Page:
… now that I know what to expect I know I’ll
do better next semester.
I now know we are all capable of doing what
we want in life; I know I am a second-year
student now! It’s your decision to just DO IT!
Do it! Do it!
STOP TRYING AND THINK-
ING ABOUT IT; YOU’VE DONE THAT SO
MANY TIMES BEFORE!!
Some practical advice:
Have your eyes and your hearing tested.
Many students struggle because they
cannot see or hear properly, even though
they have never realised it.
Consider your computer skills. Is your
typing so slow that it slows everything
else down? Attend a course on campus
and learn to type properly.
Take a hard look at where you are stay-
ing. In the Sasol Inzalo study, students
living in communes or private houses
performed significantly worse than those
who lived in university residences, with
relatives or alone.
Anxiety or stress is very common among uni-
versity students. It is very distressing and can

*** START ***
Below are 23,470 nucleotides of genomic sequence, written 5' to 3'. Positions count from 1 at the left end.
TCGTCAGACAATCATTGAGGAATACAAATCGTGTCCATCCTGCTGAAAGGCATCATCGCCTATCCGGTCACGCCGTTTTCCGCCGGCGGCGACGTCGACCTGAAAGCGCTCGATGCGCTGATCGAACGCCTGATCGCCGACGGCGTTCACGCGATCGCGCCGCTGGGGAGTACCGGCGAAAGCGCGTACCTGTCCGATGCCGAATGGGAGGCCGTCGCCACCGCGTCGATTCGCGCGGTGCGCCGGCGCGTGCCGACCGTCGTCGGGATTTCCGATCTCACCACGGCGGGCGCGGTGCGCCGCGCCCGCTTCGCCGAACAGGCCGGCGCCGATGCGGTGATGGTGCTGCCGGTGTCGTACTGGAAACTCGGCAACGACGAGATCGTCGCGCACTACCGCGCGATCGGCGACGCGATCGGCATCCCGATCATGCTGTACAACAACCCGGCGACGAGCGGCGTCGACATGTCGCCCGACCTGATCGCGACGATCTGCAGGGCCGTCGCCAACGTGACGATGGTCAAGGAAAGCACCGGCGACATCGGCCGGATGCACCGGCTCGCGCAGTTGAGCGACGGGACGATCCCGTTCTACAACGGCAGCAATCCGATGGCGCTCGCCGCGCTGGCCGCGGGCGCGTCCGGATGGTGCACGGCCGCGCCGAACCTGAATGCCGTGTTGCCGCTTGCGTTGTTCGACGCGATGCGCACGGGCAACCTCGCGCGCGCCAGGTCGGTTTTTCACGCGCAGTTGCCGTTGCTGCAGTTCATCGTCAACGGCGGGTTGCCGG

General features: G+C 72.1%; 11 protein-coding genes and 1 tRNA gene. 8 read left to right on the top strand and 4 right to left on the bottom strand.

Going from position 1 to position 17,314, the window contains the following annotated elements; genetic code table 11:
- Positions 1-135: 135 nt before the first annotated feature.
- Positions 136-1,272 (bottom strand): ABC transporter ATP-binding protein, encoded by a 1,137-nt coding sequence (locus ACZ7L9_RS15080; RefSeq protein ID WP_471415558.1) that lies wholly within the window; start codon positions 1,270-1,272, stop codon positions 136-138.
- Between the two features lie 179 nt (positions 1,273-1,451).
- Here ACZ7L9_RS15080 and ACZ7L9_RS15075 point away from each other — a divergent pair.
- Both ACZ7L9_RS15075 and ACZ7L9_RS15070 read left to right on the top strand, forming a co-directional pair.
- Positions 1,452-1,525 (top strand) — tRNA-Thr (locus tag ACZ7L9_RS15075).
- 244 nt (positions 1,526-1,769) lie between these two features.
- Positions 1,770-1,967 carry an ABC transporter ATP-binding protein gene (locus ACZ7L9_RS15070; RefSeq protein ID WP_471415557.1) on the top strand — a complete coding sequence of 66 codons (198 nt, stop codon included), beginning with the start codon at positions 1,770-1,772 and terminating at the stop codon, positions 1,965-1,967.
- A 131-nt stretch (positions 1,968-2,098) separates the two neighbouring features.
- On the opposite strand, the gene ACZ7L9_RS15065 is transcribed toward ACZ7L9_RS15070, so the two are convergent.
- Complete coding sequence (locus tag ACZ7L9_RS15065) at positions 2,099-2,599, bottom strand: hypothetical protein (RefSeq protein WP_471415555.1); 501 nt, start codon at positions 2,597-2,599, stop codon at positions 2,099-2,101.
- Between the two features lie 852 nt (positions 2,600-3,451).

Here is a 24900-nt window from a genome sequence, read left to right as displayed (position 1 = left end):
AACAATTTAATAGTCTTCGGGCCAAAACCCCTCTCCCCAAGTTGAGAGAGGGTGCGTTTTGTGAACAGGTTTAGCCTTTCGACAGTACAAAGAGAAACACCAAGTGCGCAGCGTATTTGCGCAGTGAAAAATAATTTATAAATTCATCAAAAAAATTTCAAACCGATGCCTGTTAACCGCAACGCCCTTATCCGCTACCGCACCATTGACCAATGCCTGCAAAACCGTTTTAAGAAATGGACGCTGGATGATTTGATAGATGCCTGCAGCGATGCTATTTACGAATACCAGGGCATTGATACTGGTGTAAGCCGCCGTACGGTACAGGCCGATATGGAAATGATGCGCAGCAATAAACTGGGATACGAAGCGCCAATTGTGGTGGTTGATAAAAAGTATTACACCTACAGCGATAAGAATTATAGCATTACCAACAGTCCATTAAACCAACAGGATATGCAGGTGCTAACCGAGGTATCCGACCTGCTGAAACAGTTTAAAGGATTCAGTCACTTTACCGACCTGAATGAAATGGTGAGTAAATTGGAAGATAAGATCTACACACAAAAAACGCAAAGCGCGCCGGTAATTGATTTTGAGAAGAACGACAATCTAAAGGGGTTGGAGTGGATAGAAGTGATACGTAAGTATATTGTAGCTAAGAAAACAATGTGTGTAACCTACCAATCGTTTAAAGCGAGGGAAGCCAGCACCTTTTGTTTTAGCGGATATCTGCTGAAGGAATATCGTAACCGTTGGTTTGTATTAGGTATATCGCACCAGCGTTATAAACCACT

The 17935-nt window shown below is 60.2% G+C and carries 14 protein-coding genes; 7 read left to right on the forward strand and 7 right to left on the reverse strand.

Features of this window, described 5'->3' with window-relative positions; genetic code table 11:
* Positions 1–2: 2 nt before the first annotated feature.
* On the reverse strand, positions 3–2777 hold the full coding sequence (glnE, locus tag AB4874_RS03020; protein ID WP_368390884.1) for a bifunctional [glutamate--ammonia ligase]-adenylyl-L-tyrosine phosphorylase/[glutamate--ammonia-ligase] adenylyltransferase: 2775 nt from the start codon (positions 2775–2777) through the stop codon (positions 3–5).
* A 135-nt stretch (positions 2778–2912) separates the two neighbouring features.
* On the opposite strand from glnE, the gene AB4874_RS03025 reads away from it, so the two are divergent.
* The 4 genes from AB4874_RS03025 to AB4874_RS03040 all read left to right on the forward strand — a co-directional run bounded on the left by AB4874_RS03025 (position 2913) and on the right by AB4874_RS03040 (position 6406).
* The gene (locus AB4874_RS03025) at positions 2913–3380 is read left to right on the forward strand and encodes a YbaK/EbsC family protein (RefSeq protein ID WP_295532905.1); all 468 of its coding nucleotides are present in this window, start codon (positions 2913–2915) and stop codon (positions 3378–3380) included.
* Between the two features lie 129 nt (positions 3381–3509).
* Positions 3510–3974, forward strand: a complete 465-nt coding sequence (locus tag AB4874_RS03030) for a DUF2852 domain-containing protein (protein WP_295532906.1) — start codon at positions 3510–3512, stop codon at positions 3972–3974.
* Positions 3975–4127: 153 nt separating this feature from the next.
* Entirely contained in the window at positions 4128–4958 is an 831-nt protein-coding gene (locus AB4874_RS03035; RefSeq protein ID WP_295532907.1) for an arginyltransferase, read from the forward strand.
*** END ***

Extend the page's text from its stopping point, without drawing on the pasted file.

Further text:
sometimes be almost paralysing.
The first step to getting control of it is to
understand that stress is neither negative nor
positive. It is our body’s normal response to a
challenge, threat or excitement. It only becomes
a problem if it occurs too often, for too long a
time, or too intensely.
Think about two examples of people expe-
riencing stress: a student just before a major
exam and a sportsperson before a critical event.
Both are aware that the palms of their hands are
sweating, they feel their hearts racing and have
strange feelings in the pits of their stomachs.
Students may be upset by these reactions,
thinking that the stress will hamper their
performance and lead to failure. They may lie
awake worrying not only about the exams but
about the physical symptoms of stress, falling
into a vicious cycle of worrying about worrying.
The sportsperson, on the other hand,
sees the same physical symptoms as
signs of being ready to run faster,
jump higher, throw better.